Many of the interior trim aspects were originally painted a salmon color, but after the selection of the school colors (purple, black, and silver), many trim sections were repainted in school colors. The floors of the school feature black tile borders along wall edges and school-colored purple lockers, configured "over-under" to provide two lockers per bay. The walls are white and power-efficient fluorescent lighting is used throughout. However, the building's lackluster design only provides natural light through few windows on the outside. An atrium at the center of the school is a functional architectural detail that creates the largest source of natural light in the building. In Summer of 2009, much of the interior trim of the school, some of which was still salmon in color since the original opening of the building, was repainted in matching Battlefield purple.
During Summer 2008, three years of effort by the Technology Committee, in tandem with the Office of Instructional Technology and support from the administration, led to the installation of ceiling-mounted DLP video projectors for use in classroom teaching in almost every instructional space, with the remainder placed in the following school years as budget allowed. "Smartboards" are also scattered throughout the building, but both of these pieces of technology have a reputation for not working. One student estimates that in her school day, at least an hour of instructional time is used in total each day trying to work around the malfunctioning technology. Many teachers almost feel burdened by the addition of the rarely working Smartboads, and refuse to use them, leading one to the conclusion that the purchase of the expensive boards was superfluous and unnecessary compared to some of the other essentials the school lacks.
As is common practice with many modern schools, corridors are labeled with "road signs," helping students to navigate the large structure. At Battlefield, "east-west" roads are numbered First, Second, and Third streets on the ground level, beginning closest to the front of the school. On the upper level, Fourth and Fifth streets follow the same pattern. "North-south" corridors are "avenues," each beginning with an ascending letter of the alphabet and each named for something relevant to Battlefield's community. "Antioch Avenue" is the first on the ground floor, followed by "Bristow," "Catharpin," and "Dominion Valley" Avenues. On the upper floor, "Evergreen, "Freedom," "Gainesville," and "Haymarket" Avenues complete the grid.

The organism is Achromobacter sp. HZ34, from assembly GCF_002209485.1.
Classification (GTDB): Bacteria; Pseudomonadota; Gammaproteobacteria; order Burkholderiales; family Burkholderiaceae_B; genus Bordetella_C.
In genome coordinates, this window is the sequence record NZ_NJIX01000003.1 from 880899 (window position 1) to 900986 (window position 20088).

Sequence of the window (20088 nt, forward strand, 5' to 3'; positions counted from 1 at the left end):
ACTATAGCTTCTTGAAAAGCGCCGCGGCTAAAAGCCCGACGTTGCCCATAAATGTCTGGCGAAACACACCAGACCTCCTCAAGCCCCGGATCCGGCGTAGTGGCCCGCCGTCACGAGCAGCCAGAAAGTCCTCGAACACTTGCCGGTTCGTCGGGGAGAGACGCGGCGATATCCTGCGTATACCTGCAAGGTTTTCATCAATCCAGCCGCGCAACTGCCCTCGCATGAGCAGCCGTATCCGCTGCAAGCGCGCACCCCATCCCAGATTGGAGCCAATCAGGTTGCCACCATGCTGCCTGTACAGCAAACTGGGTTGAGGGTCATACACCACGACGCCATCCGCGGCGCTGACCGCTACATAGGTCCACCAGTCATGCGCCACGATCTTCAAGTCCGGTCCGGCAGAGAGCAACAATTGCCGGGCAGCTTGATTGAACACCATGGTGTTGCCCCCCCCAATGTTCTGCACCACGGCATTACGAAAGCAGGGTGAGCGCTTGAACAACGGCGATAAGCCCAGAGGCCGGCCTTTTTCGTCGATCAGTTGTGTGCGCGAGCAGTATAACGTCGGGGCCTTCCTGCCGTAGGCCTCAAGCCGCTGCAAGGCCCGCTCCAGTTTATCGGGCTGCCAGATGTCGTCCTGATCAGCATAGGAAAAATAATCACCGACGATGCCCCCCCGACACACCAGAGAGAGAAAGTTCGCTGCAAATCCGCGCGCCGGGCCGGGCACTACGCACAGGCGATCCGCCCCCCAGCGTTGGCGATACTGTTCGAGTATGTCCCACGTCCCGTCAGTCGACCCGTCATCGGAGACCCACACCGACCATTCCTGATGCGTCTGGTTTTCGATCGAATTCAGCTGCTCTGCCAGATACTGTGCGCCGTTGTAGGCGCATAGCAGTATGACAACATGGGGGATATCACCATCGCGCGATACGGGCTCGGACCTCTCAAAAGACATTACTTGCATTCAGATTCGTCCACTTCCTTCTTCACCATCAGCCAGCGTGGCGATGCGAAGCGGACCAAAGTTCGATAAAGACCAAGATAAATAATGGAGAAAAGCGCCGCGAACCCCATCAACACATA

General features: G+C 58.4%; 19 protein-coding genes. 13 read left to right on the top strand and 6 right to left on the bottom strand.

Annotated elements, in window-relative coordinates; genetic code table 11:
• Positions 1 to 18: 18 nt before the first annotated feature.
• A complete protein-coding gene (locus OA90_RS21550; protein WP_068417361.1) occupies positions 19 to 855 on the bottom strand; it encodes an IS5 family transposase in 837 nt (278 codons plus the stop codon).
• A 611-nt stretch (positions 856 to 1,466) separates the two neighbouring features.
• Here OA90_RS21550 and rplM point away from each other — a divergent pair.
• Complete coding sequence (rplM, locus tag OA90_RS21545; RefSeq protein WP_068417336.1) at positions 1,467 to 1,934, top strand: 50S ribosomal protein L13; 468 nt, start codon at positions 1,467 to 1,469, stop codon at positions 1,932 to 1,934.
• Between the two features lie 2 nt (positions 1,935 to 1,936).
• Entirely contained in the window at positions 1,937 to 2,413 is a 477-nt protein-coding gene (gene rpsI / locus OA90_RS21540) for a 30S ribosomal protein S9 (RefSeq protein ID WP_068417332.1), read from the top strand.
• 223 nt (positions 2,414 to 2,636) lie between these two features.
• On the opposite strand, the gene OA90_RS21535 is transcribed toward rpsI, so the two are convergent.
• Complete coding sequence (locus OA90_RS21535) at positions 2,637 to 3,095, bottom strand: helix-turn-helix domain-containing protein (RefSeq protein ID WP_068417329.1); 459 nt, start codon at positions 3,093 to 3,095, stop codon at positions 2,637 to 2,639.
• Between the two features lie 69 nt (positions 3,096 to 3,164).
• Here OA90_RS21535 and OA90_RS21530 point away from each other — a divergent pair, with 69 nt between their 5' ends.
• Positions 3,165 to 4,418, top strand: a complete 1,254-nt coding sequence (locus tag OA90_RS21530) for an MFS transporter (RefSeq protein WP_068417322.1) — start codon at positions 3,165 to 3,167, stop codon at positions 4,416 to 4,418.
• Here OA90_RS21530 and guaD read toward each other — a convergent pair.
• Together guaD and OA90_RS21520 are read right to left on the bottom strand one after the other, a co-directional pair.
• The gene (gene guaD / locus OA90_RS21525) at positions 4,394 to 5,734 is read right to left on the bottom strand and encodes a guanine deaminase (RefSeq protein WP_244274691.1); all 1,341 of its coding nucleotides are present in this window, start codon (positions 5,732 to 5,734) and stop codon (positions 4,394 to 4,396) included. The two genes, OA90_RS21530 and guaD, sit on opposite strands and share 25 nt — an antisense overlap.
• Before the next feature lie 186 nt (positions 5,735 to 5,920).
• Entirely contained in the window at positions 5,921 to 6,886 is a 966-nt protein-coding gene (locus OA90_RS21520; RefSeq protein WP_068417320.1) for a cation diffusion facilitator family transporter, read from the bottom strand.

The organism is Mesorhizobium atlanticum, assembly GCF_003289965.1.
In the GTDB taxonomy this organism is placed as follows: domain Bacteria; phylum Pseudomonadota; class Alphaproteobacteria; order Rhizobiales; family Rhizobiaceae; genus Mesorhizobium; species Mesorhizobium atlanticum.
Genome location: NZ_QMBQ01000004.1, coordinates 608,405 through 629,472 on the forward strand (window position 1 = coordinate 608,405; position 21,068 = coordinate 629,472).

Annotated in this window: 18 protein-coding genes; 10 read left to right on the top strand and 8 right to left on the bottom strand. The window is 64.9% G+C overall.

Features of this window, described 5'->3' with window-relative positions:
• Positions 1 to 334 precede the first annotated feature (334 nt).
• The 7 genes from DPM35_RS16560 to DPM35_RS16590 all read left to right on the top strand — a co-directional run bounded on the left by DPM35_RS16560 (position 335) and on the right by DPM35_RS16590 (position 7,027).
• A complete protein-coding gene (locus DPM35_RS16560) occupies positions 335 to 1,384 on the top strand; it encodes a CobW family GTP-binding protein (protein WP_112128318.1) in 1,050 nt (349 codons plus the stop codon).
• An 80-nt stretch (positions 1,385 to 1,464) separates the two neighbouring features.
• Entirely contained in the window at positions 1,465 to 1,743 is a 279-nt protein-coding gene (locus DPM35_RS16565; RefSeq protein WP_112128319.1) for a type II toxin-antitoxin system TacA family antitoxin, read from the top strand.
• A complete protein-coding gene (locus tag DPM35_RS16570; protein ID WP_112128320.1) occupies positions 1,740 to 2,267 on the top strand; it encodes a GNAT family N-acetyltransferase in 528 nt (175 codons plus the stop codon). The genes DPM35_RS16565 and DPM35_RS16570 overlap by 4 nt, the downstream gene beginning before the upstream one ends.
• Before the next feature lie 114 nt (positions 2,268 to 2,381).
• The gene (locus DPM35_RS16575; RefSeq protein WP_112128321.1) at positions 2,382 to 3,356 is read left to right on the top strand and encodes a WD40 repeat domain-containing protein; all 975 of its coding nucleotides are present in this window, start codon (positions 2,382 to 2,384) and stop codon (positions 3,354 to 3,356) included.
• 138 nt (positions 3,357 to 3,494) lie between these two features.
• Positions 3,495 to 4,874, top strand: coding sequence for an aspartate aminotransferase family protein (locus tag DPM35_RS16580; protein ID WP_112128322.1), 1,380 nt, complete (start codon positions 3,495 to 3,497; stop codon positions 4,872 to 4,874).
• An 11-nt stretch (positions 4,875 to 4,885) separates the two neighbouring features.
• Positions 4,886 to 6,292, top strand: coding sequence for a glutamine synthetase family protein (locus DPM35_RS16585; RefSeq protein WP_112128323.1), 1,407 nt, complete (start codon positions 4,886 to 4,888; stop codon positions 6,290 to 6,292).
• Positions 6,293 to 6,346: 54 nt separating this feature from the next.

Further identifying monikers for exterior routes were published in 2007 as part of a revised traffic pattern plan. The high volume of traffic on Graduation Drive and Route 15 has been concern not only for the school but for the local department of transportation as well. (According to an administration comment during a faculty meeting, BHS school officials counted over 1,300 automobiles passing through the campus during a single morning in September.) Several of the exterior roads carry the unofficial names "Bobcat Trail," "Senior Drive," and "Spirit Way." The school itself has only one exit accommodating the upwards of 1,300 automobiles, creating a traffic jam each day that sometimes lasts up to two hours.